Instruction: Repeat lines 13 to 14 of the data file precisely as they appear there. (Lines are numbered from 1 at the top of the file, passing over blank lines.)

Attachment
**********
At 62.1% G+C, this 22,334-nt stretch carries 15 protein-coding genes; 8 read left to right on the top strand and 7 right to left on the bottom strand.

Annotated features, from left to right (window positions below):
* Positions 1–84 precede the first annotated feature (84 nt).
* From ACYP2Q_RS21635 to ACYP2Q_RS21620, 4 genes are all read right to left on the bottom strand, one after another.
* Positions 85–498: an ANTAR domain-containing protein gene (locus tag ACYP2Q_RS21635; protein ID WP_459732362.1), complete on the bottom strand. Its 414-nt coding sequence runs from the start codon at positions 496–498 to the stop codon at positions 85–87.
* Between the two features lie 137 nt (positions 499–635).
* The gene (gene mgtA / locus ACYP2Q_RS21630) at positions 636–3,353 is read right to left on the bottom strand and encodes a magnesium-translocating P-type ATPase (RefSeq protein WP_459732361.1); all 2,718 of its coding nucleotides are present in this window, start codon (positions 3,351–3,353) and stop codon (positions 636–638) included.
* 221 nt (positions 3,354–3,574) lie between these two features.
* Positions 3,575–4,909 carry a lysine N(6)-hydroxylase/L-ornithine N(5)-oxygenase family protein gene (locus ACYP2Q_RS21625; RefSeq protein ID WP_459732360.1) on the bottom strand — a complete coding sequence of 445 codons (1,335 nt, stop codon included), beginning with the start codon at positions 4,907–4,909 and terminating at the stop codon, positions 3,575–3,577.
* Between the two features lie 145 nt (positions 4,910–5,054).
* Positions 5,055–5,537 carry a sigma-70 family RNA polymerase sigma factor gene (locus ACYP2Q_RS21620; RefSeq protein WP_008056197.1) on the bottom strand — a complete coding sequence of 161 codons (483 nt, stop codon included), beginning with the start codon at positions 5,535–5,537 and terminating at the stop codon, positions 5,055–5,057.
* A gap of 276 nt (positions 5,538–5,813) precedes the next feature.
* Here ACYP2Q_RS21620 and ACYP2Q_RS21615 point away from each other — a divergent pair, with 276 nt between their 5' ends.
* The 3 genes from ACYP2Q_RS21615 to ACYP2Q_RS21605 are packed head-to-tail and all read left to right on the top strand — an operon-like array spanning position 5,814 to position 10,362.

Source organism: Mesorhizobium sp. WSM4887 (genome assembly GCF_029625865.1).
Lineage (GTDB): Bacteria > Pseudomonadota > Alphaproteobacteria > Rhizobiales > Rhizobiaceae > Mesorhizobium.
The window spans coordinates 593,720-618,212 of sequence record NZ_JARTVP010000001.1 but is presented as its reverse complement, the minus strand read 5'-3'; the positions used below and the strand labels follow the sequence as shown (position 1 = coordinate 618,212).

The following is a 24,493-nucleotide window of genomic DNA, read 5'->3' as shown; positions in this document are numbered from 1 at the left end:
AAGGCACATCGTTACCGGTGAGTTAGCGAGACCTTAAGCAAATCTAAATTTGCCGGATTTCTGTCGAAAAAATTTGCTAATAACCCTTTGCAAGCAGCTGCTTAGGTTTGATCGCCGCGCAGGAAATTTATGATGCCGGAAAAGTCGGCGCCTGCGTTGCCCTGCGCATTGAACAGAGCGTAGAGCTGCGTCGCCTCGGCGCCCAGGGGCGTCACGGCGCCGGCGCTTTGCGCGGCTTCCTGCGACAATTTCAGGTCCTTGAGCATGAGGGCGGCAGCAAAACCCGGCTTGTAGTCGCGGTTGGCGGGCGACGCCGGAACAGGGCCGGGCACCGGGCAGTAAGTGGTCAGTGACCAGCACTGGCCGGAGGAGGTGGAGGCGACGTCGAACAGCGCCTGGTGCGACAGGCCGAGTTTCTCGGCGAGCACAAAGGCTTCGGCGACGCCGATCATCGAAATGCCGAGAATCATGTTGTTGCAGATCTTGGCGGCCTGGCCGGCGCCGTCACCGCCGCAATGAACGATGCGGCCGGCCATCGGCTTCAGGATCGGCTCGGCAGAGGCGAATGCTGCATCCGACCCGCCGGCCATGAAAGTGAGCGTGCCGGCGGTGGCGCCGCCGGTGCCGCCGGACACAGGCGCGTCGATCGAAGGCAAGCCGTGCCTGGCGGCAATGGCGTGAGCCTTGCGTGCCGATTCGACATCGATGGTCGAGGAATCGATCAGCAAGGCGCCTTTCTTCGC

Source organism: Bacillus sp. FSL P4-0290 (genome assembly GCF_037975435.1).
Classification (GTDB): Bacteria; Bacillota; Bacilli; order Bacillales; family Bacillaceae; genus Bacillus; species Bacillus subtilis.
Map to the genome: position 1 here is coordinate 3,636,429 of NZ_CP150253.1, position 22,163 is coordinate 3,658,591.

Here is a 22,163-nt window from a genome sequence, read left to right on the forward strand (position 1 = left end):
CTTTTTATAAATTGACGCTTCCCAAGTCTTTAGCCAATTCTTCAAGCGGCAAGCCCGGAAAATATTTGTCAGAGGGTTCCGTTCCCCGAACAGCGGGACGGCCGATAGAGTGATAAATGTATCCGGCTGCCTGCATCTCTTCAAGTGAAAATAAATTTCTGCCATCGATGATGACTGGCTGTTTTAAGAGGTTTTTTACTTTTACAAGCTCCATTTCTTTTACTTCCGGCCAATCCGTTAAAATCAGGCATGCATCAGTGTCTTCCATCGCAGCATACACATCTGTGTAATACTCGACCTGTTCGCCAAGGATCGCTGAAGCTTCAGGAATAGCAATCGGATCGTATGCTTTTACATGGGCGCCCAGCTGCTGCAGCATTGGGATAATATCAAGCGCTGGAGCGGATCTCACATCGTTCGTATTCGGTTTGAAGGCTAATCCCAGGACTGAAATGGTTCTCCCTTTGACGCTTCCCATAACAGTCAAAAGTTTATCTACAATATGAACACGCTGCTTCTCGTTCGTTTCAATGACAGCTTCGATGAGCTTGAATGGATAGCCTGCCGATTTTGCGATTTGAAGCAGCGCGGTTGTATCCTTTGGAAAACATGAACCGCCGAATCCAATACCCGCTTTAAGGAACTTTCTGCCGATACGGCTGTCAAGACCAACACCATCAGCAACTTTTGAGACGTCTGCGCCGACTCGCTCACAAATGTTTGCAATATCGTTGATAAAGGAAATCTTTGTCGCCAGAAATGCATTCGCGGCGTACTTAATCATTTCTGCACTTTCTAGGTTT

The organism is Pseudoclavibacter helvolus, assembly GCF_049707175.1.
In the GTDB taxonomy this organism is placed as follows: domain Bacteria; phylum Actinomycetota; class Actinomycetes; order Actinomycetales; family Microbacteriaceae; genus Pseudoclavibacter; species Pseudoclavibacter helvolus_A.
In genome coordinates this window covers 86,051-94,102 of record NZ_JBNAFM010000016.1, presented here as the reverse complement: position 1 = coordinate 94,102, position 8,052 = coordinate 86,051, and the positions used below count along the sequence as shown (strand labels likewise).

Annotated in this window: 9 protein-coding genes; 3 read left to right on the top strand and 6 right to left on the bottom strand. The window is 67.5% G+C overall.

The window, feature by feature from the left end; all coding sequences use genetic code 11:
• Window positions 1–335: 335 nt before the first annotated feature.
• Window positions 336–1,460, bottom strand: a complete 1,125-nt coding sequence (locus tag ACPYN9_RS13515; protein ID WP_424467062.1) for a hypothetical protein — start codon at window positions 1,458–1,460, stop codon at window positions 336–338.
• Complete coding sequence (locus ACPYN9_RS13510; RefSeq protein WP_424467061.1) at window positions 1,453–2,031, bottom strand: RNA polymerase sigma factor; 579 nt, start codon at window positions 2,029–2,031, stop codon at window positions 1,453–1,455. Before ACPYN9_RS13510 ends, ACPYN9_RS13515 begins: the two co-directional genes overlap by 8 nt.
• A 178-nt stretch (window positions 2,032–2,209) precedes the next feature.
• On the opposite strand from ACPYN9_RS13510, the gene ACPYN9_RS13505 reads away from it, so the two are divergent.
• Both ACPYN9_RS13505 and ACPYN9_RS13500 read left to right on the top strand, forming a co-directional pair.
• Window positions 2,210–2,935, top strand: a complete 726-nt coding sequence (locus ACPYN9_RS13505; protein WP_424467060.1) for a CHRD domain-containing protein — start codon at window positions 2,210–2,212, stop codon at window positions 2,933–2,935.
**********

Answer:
* Here ACYP2Q_RS21620 and ACYP2Q_RS21615 point away from each other — a divergent pair, with 276 nt between their 5' ends.
* The 3 genes from ACYP2Q_RS21615 to ACYP2Q_RS21605 are packed head-to-tail and all read left to right on the top strand — an operon-like array spanning position 5,814 to position 10,362.